Bass, Foster Youth Caucus Co-Chairs, Urge Inclusion of Additional Supports in COVID-19 Response Package
“Foster youth may be particularly vulnerable to financial hardship and food and housing insecurity during this time,” they wrote to House Speaker Nancy Pelosi and Minority Leader Kevin McCarthy. “To address these unique challenges, we respectfully request that you include provisions in the next legislative package addressing COVID-19 to provide temporary assistance for this population, including support for housing, healthcare, nutrition, and other basic needs.”
There are approximately 437,000 youth in foster care in the United States, with nearly 18,000 exiting foster care without a family each year. Two in five foster youth will experience homelessness, and only half of those who “age out” will be employed at age 24. Nearly one third of those in foster care are living with relatives like grandparents who are at high risk for COVID-19.
In their letter, the Representatives requested an increase in funds for the John H. Chafee Foster Care Program for Successful Transition to Adulthood, which supports older foster youth with financial, housing, counseling, employment, and educational assistance. Given the rapidly rising number of closed college campuses, the letter urges increasing funding and flexibility of the Chafee Education and Training Voucher (ETV) program to assist the approximately 10,000 foster youth in college who may have lost housing and access to food.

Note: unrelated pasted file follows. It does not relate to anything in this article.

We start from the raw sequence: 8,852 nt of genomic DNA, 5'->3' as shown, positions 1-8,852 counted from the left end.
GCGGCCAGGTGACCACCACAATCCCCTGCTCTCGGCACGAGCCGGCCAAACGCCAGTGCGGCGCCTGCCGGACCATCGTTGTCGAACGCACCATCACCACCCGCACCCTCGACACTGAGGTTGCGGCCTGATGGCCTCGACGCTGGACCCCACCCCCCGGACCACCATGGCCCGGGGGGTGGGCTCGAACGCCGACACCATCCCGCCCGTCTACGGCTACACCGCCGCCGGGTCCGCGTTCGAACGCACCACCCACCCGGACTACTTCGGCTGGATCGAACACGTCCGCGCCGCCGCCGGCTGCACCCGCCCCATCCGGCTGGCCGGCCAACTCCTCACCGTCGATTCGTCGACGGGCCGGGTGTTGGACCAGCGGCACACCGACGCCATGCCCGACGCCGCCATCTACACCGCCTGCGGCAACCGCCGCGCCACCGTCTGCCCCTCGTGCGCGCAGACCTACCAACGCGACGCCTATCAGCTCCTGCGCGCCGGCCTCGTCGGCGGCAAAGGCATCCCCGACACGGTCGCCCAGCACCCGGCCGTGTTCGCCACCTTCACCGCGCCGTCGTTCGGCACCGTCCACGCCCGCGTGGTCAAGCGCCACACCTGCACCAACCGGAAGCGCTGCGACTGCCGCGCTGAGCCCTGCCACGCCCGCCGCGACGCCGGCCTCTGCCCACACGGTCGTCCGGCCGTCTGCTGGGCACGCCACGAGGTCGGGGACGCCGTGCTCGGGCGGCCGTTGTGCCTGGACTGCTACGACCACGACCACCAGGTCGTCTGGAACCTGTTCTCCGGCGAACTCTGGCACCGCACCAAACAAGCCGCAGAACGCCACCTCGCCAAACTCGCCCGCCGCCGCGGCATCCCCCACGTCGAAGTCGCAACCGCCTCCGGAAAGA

There is increasing worry that school closures and other social distancing measures will put a strain on already stressed caregiver services, as people caring for family members will be unable to go to work caring for foster youth. There are also fears that adoptions in progress may be disrupted due to the social and economic uncertainty surrounding the public health emergency. The members therefore call for increased funding for Title IV-B programs, which will provide enhanced supports for Tribes, foster parents, kinship caregivers, and residential providers. Lastly, the letter requests that the Departments of Health and Human Services; Housing and Urban Development; and Agriculture are provided authority to temporarily waive program restrictions, such as the 30 percent cap on using Chafee funds for housing, that could result in homelessness, food insecurity, or inadequate healthcare for current and former foster youth.
The Families First Coronavirus Response Act, signed into law yesterday, includes a temporary increase in the federal medical assistance percentage (FMAP) that provides additional funding for child welfare agencies, including for foster youth through Title IV-E of the Social Security Act.